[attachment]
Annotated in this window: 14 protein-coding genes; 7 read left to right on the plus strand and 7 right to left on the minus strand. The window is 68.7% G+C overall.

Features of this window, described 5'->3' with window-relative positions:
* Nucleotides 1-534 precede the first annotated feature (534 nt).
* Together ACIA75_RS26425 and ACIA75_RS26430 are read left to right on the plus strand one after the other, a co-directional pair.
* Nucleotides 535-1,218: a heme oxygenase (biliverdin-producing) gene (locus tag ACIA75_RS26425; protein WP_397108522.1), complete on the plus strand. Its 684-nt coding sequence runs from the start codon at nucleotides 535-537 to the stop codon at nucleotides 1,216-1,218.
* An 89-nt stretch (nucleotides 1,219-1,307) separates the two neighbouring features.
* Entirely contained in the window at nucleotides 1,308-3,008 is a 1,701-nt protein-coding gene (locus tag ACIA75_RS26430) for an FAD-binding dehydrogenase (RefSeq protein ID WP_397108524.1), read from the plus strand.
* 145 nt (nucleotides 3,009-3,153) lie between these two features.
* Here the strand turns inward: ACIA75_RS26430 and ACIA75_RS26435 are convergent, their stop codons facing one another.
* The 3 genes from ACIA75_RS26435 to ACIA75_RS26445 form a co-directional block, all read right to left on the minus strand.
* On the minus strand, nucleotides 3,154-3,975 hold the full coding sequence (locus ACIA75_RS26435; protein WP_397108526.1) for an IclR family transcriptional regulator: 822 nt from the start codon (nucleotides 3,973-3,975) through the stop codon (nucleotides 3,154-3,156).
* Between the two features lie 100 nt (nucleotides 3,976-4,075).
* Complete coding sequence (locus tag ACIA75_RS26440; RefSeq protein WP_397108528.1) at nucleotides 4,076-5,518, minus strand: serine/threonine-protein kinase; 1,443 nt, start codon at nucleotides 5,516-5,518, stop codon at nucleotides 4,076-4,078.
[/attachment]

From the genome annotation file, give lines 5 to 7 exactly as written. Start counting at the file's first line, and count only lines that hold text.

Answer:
* Nucleotides 535-1,218: a heme oxygenase (biliverdin-producing) gene (locus tag ACIA75_RS26425; protein WP_397108522.1), complete on the plus strand. Its 684-nt coding sequence runs from the start codon at nucleotides 535-537 to the stop codon at nucleotides 1,216-1,218.
* An 89-nt stretch (nucleotides 1,219-1,307) separates the two neighbouring features.
* Entirely contained in the window at nucleotides 1,308-3,008 is a 1,701-nt protein-coding gene (locus tag ACIA75_RS26430) for an FAD-binding dehydrogenase (RefSeq protein ID WP_397108524.1), read from the plus strand.